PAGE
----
In 2016, the EU introduced an EU tax haven blacklist identifying countries or jurisdictions that were deemed ‘non-cooperative’ because they incentivize aggressive tax avoidance and planning. This was in response to the leaked Panama Papers, a trove of millions of documents that revealed tax cheating by wealthy individuals including politicians and sports stars. However, that blacklist excluded the biggest tax havens, in part due to effective lobbying. Thus, the global tax haven ecosystem continues to thrive. And it’s not just wealthy individuals that are heavy users of tax havens—entire industries such as private equity and venture capital also leverage tax haven vehicles like offshore feeder funds to attract capital from foreign investors in different tax jurisdictions.
As the war economy mentality deepens further in 2023, national security perspectives turn increasingly inward to industrial policies and the protection of domestic industries. As defence spending, reshoring and investments in the energy transition are expensive, governments look for all available potential tax revenue sources and find some low-hanging fruits in haven-enabled tax dodgers. It is estimated that tax havens cost governments between USD 500 and USD 600 billion annually in lost corporate tax revenue.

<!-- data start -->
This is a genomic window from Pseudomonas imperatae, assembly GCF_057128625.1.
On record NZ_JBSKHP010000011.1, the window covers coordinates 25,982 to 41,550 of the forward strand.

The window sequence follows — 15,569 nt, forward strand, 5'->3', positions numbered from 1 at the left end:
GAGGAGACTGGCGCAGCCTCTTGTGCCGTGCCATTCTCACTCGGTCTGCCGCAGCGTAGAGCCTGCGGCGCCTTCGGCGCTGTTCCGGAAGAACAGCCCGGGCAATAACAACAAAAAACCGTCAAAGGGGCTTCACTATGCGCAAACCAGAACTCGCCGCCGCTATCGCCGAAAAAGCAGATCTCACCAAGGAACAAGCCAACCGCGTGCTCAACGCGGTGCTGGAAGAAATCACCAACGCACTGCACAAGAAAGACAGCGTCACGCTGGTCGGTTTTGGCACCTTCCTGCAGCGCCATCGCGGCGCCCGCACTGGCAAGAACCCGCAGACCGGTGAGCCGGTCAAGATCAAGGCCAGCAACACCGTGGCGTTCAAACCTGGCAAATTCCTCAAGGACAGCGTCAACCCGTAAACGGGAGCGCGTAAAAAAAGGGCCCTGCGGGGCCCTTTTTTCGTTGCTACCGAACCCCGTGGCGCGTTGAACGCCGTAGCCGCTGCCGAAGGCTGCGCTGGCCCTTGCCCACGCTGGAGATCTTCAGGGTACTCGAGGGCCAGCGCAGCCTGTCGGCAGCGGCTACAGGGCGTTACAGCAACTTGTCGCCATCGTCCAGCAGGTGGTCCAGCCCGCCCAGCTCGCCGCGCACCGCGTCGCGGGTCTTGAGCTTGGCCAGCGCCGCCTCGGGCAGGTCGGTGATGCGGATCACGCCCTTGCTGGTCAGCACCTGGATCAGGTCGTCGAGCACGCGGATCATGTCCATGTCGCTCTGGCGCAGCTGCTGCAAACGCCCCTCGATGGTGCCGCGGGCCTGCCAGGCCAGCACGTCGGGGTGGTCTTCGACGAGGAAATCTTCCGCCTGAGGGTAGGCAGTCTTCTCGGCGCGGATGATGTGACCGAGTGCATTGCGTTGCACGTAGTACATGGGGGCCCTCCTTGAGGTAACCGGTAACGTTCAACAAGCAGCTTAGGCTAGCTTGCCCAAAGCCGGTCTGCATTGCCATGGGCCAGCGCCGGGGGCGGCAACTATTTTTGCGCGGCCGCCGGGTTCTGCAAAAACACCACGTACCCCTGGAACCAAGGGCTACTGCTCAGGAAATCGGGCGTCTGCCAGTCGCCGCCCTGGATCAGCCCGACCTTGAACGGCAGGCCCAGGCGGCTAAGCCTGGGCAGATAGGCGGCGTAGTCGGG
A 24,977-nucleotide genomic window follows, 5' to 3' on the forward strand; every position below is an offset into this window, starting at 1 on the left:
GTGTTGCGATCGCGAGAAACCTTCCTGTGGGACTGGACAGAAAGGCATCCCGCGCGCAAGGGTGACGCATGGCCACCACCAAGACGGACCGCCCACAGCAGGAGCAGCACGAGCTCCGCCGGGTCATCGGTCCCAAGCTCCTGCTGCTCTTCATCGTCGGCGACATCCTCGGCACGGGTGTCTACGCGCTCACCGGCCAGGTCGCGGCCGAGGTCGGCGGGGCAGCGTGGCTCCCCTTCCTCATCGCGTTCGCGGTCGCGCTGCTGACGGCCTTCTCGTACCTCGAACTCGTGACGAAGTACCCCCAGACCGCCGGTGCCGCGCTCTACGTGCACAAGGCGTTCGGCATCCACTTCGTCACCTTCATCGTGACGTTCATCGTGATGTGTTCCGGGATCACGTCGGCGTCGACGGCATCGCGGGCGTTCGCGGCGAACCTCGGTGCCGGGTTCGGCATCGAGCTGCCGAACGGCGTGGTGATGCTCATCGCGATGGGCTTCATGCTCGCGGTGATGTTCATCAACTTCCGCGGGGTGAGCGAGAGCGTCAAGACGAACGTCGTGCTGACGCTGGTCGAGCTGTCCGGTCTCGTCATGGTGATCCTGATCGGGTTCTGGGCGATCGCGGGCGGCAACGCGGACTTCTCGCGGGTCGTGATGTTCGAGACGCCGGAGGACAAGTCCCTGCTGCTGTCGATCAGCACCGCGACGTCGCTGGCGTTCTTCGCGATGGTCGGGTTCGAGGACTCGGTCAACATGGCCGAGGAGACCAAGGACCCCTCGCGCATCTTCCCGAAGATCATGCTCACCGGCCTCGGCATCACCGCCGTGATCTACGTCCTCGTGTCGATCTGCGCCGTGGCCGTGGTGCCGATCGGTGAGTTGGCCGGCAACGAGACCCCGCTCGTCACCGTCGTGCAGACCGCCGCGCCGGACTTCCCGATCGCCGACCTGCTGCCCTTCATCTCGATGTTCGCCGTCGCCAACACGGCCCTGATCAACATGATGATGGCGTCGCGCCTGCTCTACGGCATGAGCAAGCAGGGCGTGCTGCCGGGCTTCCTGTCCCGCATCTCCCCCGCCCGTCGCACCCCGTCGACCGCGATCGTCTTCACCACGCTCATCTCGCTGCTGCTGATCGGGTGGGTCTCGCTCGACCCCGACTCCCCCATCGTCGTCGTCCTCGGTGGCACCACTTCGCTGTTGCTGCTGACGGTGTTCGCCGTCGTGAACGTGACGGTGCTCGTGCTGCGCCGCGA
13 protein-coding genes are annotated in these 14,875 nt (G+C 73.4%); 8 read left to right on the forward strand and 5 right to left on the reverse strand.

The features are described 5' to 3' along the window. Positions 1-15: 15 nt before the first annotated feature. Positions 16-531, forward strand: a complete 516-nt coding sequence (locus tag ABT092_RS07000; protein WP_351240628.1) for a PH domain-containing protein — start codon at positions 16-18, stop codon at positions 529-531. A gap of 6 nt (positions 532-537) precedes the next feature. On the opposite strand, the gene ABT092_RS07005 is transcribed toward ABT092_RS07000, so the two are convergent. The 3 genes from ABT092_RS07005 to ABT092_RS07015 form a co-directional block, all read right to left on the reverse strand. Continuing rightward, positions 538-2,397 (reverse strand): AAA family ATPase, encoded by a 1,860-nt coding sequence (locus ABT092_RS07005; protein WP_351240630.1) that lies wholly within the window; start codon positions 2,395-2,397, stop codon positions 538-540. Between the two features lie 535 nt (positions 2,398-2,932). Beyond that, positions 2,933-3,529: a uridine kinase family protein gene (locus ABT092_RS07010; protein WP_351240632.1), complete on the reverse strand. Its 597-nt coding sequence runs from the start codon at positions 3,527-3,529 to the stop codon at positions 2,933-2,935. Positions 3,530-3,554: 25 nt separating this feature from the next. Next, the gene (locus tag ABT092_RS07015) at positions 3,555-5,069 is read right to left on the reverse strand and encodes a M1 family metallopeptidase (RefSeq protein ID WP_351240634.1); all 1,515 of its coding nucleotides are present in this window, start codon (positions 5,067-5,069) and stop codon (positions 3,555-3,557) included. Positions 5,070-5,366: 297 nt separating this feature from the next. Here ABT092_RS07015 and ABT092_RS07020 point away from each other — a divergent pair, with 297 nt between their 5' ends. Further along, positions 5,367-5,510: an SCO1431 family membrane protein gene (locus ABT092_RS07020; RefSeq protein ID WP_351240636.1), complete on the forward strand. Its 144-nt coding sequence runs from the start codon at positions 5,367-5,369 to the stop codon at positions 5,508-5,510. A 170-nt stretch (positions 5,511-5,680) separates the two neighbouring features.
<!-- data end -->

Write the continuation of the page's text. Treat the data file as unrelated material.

Based on advice from economic advisors that tax havens offer little economic purpose, the OECD agrees in 2023 to move to a more aggressive stance on tax havens, launching a full ban on the largest tax havens in the world such as the Cayman Islands, Bermuda, The Bahamas, Mauritius and the Isle of Man. The ban means that corporate acquisitions in OECD countries cannot be made with capital arriving from tax haven entities and only from OECD countries or countries that adopt OECD transparency standards on capital, which would include automatic exchange of information, beneficial ownership registration and country-by-country reporting.
In the US, the carried interest taxed as capital gains is also shifted to ordinary income. The EU tax haven ban and US change to the carried interest taxation rule jolts the entire private equity and venture capital industries, shutting down much of the ecosystem and seeing publicly listed private equity firms dealt a 50 percent valuation haircut. Market impact
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